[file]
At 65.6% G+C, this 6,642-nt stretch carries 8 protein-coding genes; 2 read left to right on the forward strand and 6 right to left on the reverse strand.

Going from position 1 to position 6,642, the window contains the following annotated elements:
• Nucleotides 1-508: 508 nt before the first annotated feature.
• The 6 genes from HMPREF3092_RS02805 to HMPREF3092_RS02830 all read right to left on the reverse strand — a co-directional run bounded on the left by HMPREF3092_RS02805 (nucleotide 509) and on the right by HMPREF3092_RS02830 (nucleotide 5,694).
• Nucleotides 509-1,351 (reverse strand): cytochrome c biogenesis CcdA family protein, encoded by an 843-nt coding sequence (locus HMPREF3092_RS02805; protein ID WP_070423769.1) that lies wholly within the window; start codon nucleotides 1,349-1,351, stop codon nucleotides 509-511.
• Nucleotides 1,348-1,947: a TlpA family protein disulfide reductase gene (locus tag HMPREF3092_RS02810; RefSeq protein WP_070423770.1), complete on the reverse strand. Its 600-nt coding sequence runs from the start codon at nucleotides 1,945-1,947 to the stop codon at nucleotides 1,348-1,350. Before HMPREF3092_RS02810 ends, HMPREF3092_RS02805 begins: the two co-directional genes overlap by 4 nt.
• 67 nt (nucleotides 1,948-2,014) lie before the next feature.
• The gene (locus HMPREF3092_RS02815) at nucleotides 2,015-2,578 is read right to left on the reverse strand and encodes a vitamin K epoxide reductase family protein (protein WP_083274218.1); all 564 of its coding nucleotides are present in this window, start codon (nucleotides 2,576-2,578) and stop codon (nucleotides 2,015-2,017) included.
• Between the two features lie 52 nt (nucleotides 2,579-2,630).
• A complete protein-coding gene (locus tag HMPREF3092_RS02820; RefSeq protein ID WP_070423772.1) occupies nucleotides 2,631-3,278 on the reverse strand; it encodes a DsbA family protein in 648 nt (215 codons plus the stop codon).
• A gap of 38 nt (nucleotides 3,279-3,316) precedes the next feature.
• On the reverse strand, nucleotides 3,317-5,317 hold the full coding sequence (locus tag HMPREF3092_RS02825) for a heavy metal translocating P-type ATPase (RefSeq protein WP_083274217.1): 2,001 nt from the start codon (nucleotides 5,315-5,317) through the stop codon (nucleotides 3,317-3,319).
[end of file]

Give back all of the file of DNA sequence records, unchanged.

At 65.6% G+C, this 6,642-nt stretch carries 8 protein-coding genes; 2 read left to right on the forward strand and 6 right to left on the reverse strand.

Going from position 1 to position 6,642, the window contains the following annotated elements:
• Nucleotides 1-508: 508 nt before the first annotated feature.
• The 6 genes from HMPREF3092_RS02805 to HMPREF3092_RS02830 all read right to left on the reverse strand — a co-directional run bounded on the left by HMPREF3092_RS02805 (nucleotide 509) and on the right by HMPREF3092_RS02830 (nucleotide 5,694).
• Nucleotides 509-1,351 (reverse strand): cytochrome c biogenesis CcdA family protein, encoded by an 843-nt coding sequence (locus HMPREF3092_RS02805; protein ID WP_070423769.1) that lies wholly within the window; start codon nucleotides 1,349-1,351, stop codon nucleotides 509-511.
• Nucleotides 1,348-1,947: a TlpA family protein disulfide reductase gene (locus tag HMPREF3092_RS02810; RefSeq protein WP_070423770.1), complete on the reverse strand. Its 600-nt coding sequence runs from the start codon at nucleotides 1,945-1,947 to the stop codon at nucleotides 1,348-1,350. Before HMPREF3092_RS02810 ends, HMPREF3092_RS02805 begins: the two co-directional genes overlap by 4 nt.
• 67 nt (nucleotides 1,948-2,014) lie before the next feature.
• The gene (locus HMPREF3092_RS02815) at nucleotides 2,015-2,578 is read right to left on the reverse strand and encodes a vitamin K epoxide reductase family protein (protein WP_083274218.1); all 564 of its coding nucleotides are present in this window, start codon (nucleotides 2,576-2,578) and stop codon (nucleotides 2,015-2,017) included.
• Between the two features lie 52 nt (nucleotides 2,579-2,630).
• A complete protein-coding gene (locus tag HMPREF3092_RS02820; RefSeq protein ID WP_070423772.1) occupies nucleotides 2,631-3,278 on the reverse strand; it encodes a DsbA family protein in 648 nt (215 codons plus the stop codon).
• A gap of 38 nt (nucleotides 3,279-3,316) precedes the next feature.
• On the reverse strand, nucleotides 3,317-5,317 hold the full coding sequence (locus tag HMPREF3092_RS02825) for a heavy metal translocating P-type ATPase (RefSeq protein WP_083274217.1): 2,001 nt from the start codon (nucleotides 5,315-5,317) through the stop codon (nucleotides 3,317-3,319).